Sagging Roof, and a New Vent - Fiberglass RV


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Old 04-13-2010, 12:27 AM   #1
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I just purchased a '72 13 ft. Boler and am going thru it to see what needs done. One of the glaring issues is that the roof has a sag in it, right side (facing forward). You can push it up with your hand and it pops out, only to 'retract' again when taking away pressure. I'm afraid that too much water would pool up, and cause issues leaking thru the vent... any experience or thoughts on how to 'fix' this?

... and speaking of vents - do you prefer one with a fan/no fan, smaller/larger? This one needs to be replaced, and so now is the time for me to figure that out. I've read a number of posts where people are doing different things - but I've never figured out a particular rhyme and reason.

Thanks for any help!
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Old 04-16-2010, 04:25 PM   #2
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I see everybody is as thrilled as I am, of tackling my dented roof

Any thoughts on your vent of choice? It currently has a very old vent, that looks in need of repair (and was the recommendation of the PO). Thanks!
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Old 04-16-2010, 06:01 PM   #3
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Luke
I had a similar problem with my 1st Egg a 73 Trillium.
I also wanted to replace the small vent that had been the standard size when the Trill was born with a larger modern fan/vent.

What I did was build a shelf all around the trailer just above the windows.
I used a "Torsion Box" design that was strong but light weight.

This allowed me to have a solid surface from which to help support the roof.

I cut the hole for a Fantastic Fan and built a 2" x 2" wood trim ring to use inside the roof to work with the depth needed for the fan as they are designed for a much thicker roof install.

Then I installed a "Jack" or brace between the shelf and the wood trim of the fan mount making sure it pushed the roof up from the sag.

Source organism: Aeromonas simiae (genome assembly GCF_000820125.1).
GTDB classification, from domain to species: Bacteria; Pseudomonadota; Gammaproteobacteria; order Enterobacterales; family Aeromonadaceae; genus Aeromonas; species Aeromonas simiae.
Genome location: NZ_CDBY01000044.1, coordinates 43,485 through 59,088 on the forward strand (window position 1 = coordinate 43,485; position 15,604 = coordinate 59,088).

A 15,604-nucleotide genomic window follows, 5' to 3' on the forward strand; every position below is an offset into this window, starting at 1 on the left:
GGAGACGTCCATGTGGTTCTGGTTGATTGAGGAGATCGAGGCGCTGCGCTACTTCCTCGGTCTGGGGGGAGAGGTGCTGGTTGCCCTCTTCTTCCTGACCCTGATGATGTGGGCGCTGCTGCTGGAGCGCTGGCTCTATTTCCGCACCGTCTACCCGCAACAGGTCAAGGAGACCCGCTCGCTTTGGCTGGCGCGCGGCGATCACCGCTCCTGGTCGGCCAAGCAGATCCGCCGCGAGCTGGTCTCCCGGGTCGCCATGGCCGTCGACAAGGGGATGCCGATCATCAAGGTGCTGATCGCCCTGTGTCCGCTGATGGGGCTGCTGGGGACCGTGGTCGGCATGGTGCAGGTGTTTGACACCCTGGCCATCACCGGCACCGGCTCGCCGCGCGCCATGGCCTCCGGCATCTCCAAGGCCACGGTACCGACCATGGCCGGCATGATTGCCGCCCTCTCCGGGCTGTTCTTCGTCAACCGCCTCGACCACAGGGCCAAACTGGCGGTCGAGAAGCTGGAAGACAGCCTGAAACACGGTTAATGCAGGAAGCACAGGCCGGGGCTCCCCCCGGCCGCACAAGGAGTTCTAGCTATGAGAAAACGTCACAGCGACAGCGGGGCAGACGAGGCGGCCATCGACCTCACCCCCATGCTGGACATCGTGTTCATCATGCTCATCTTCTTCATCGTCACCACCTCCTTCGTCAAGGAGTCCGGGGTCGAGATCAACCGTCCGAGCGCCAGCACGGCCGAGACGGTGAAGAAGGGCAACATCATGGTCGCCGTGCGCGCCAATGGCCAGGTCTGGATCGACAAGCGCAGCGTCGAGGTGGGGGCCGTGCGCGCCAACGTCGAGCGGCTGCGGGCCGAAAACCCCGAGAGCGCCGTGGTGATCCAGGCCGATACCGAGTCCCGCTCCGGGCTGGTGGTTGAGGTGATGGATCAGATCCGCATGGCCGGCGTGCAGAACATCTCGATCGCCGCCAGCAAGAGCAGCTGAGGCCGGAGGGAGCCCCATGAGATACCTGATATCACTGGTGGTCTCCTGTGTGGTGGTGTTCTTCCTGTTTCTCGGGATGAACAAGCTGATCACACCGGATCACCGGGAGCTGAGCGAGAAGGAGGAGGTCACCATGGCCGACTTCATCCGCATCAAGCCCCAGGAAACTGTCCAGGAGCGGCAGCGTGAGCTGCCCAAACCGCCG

I installed the brace with 2 hinges with removable pins so I could easily take it in and out or make a new one of a different length if needed.

This worked mostly and really helped with water puddling on the roof.

The Wood trim around the fan also helped as it had a lot of screws thru the fan outside,the roof and then into thick wood making sure the roof stayed straight around the fan.

I was really able to do this because the Trill's have wood framing around each window. I used the wood as the point to attach the shelves which made this all possible.
I am not familiar with the Boler construction but I am sure you could rig something ,rivets,screws,?

Hope this helps or gives you an idea.

Ed
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Old 04-16-2010, 06:34 PM   #4
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Quote:
I just purchased a '72 13 ft. Boler and am going thru it to see what needs done. One of the glaring issues is that the roof has a sag in it, right side (facing forward). You can push it up with your hand and it pops out, only to 'retract' again when taking away pressure. I'm afraid that too much water would pool up, and cause issues leaking thru the vent... any experience or thoughts on how to 'fix' this?

... and speaking of vents - do you prefer one with a fan/no fan, smaller/larger? This one needs to be replaced, and so now is the time for me to figure that out. I've read a number of posts where people are doing different things - but I've never figured out a particular rhyme and reason.

Thanks for any help!
Luke..How much of a sag do you have. I just replaced my vent on my Scamp, and the roof was not perfectly level, but the metal framed vent, helped to pull up the sag. I used this vent, just because it was the correct size for my opening.

http://shop.scamptrailers.com/p-171-18x25-...t-complete.aspx

Frank
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Old 04-16-2010, 11:42 PM   #5
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I didn't have a sag in my roof but when I added the spacer for my Fantastic Fan and my air deflector on top of the trailer it stiffened and strengthened it quite a bit. I can stand on the roof without it bending.

You may want to add a few layers of fibreglass chop to the interior of the trailer. This would involve carefully peeling back the ensolite, sanding the fibreglass to remove contaminants and then applying new layers of fibreglass while pushing upwards to remove the dent from the roof.

A 2x4, cut to length, with a 12 inch square of 3/4 inch plywood fastened perpendicular at one end could provide the upward pressure/support required for the time it takes the fibreglass to cure. One end pushing up on the ceiling while the other end of the 2x4 is wedged on the floor.

Be sure to put a layer of plastic between the plywood and the fibreglass chop. Otherwise you will fibreglass the plywood to the ceiling as well.


Once it cures you can remove the 2x4 and hopefully the sag will be gone. Glue your ensolite back over the repair
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Old 04-17-2010, 06:14 AM   #6
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Go to the member section and look for "Roy-in-TO". Check his member profile and click on his topics and you can search the extensive work he has done on a 72 Boler American. He has documented his reconstruction thru several topics. One was about fixing a broken and sagging roof.